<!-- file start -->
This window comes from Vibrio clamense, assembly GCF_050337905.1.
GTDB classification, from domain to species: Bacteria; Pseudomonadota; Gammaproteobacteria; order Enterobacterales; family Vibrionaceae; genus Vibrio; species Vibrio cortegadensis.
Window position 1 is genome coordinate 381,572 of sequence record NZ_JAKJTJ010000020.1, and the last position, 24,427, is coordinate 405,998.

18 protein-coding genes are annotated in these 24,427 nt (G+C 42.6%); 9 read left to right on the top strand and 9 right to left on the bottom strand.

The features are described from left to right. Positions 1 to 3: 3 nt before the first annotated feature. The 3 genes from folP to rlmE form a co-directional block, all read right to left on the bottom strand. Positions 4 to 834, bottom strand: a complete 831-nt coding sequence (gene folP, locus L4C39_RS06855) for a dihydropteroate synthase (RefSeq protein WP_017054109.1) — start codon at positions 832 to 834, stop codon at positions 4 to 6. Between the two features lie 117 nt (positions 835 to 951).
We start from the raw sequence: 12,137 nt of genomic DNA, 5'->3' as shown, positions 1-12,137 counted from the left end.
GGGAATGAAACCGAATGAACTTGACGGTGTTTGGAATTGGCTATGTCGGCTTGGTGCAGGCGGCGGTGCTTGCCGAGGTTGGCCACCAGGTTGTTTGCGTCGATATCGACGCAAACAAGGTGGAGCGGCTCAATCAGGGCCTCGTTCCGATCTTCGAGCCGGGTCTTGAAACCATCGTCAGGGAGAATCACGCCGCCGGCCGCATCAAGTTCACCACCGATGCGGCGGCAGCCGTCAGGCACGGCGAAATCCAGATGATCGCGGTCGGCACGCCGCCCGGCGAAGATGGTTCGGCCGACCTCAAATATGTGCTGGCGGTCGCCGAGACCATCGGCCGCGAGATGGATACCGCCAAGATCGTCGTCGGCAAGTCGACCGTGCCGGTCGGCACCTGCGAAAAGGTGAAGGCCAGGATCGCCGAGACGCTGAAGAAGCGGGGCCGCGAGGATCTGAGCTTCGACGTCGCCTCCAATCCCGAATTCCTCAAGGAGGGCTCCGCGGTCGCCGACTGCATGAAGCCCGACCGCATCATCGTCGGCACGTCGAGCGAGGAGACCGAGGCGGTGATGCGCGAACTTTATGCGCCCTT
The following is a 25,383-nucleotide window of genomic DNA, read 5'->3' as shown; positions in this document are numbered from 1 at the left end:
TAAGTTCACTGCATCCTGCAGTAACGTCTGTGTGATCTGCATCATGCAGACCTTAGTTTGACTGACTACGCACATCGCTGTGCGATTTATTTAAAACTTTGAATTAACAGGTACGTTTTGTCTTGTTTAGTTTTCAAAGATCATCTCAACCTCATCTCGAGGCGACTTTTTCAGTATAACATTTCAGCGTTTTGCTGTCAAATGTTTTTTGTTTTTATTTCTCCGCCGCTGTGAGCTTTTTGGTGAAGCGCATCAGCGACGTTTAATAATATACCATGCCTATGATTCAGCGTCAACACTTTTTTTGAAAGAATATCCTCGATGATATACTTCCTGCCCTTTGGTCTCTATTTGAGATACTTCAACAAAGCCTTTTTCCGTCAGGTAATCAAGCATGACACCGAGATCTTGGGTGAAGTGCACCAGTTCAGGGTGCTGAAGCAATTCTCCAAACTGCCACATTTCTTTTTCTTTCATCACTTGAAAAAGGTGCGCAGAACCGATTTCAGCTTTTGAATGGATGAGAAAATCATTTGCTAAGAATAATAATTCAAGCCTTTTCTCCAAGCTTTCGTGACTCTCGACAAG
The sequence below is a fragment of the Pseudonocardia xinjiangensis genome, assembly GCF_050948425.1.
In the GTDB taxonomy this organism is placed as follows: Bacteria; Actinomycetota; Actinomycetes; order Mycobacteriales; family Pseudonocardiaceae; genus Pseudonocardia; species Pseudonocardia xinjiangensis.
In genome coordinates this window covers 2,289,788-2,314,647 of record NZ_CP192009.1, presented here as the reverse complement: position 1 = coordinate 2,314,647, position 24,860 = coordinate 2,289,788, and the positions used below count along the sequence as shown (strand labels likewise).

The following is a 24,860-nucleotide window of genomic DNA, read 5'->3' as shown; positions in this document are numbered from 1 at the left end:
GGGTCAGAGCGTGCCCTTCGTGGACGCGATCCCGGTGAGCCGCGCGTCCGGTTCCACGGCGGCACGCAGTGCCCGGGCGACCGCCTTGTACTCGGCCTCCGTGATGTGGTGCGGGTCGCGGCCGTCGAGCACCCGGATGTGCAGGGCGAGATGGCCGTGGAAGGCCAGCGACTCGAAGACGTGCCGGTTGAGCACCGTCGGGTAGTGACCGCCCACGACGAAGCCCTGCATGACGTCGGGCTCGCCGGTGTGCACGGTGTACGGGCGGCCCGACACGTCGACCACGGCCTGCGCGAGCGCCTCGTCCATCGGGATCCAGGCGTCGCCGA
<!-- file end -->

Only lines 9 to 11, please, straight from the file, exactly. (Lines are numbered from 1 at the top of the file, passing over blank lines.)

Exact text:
TAAGTTCACTGCATCCTGCAGTAACGTCTGTGTGATCTGCATCATGCAGACCTTAGTTTGACTGACTACGCACATCGCTGTGCGATTTATTTAAAACTTTGAATTAACAGGTACGTTTTGTCTTGTTTAGTTTTCAAAGATCATCTCAACCTCATCTCGAGGCGACTTTTTCAGTATAACATTTCAGCGTTTTGCTGTCAAATGTTTTTTGTTTTTATTTCTCCGCCGCTGTGAGCTTTTTGGTGAAGCGCATCAGCGACGTTTAATAATATACCATGCCTATGATTCAGCGTCAACACTTTTTTTGAAAGAATATCCTCGATGATATACTTCCTGCCCTTTGGTCTCTATTTGAGATACTTCAACAAAGCCTTTTTCCGTCAGGTAATCAAGCATGACACCGAGATCTTGGGTGAAGTGCACCAGTTCAGGGTGCTGAAGCAATTCTCCAAACTGCCACATTTCTTTTTCTTTCATCACTTGAAAAAGGTGCGCAGAACCGATTTCAGCTTTTGAATGGATGAGAAAATCATTTGCTAAGAATAATAATTCAAGCCTTTTCTCCAAGCTTTCGTGACTCTCGACAAG
The sequence below is a fragment of the Pseudonocardia xinjiangensis genome, assembly GCF_050948425.1.
In the GTDB taxonomy this organism is placed as follows: Bacteria; Actinomycetota; Actinomycetes; order Mycobacteriales; family Pseudonocardiaceae; genus Pseudonocardia; species Pseudonocardia xinjiangensis.